A Look Inside the Catalogue
This sale continues our autumn tradition of offering the finest travel posters available. The selection reflects the excitement and globalization of the early to mid-twentieth century, with posters featuring popular new types of transportation to nearly every continent.
Left, Lot 150: Paul George Lawler, Fly to the South Sea Isles / Via Pan American, circa 1938. Sold for $20,000.
Right, Lot 143: Charles C. Dickson, Imperial Airways / The "Silver Wing" De Luxe, circa 1927. Sold for $11,875.
Airline posters abound. A scarce poster for Pan American shows Imperial Airways' "Silver Wing" service, accredited as the first luxury air service when it launched in 1927. An early celestial poster for Air France is also available. Air France began using planispheres in their posters as early as 1933; this example is luxuriously printed, making sophisticated use of metallic inks and rich, deep colors.
Lot 152: Lucien Boucher, Air France / De hour et de nuit, 1938. Sold for $2,500.
Also offered was one of two posters Emil Cardinaux designed for the famous Swiss resort, Palace Hotel, depicting lounging winter guests. Cardinaux explores the tableau in his simple, bold style.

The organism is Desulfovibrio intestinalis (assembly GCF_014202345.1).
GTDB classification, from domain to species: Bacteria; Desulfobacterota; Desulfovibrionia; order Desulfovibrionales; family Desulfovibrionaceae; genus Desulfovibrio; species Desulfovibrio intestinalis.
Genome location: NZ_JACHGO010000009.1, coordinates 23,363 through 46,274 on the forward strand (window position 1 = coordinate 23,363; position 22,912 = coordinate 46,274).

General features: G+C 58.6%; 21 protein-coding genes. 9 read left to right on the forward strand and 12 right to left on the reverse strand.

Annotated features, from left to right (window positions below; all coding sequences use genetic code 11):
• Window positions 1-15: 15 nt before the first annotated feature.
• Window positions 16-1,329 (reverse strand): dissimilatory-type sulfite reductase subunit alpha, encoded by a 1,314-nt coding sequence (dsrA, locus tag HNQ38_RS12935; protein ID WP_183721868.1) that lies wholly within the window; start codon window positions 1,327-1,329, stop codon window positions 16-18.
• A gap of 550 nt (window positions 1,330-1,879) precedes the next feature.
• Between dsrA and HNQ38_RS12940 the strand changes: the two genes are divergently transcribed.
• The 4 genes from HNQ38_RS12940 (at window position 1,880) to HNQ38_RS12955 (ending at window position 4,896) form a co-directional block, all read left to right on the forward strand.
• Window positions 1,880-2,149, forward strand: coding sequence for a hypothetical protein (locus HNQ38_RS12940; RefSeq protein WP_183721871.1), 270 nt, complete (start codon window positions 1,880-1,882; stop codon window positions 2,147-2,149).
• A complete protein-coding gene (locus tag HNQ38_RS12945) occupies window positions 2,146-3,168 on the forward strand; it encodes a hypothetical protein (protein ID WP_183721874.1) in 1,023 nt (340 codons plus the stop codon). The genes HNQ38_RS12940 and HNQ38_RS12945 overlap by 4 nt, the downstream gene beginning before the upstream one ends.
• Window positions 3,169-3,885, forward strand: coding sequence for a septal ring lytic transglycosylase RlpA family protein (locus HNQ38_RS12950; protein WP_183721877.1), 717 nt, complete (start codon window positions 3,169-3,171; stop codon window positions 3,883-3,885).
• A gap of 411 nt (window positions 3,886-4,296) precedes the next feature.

Left, Lot 91: Emil Cardinaux, Palace Hotel / St. Moritz, 1920. Sold for $11,875.
Right, Lot 197: Hanson Puthuff, The Chief to California / Cajon Pass, circa 1936. Sold for $5,750.
California was represented by a run of posters showing early twentieth-century scenes. Using quaint coastal and mountainous scenes, and myriad modes of transportation, the posters were intended to lure travelers to the Golden State. California / Wells Fargo Since 1852 by Adolph Triedler, 1917, emphasizes the Missionary origins of San Francisco.
The Chief to California / Cajon Pass shows “The Chief” speeding through the pass between the San Bernadino and San Gabriel mountains on one of its daily trips in 1936. If a train was too slow for you, United Air Lines / Southern California could get you there faster, circa 1952.
Right, Lot 201: Joseph Feher, Yosemite / United Air Lines. Sold for $6,250.
Among additional international highlights: A.R. Acott’s Visit India, designed for the Great Indian Peninsula Railway, which lures travelers with the promise of exotic sightseeing. Acott designed a number of different posters for various Indian Railway companies, and based this scene on a photo taken at the Delhi Durbar of 1902. By omitting identifiable diplomats in favor of native Indians, he timelessly exemplifies the pageantry and exoticism that was so alluring to British travelers.
Left, Lot 60: A.R. Acott, Visit India, circa 1920s.
Sold for $5,250.
For more information on the sale, contact a specialist in the Vintage Posters department.
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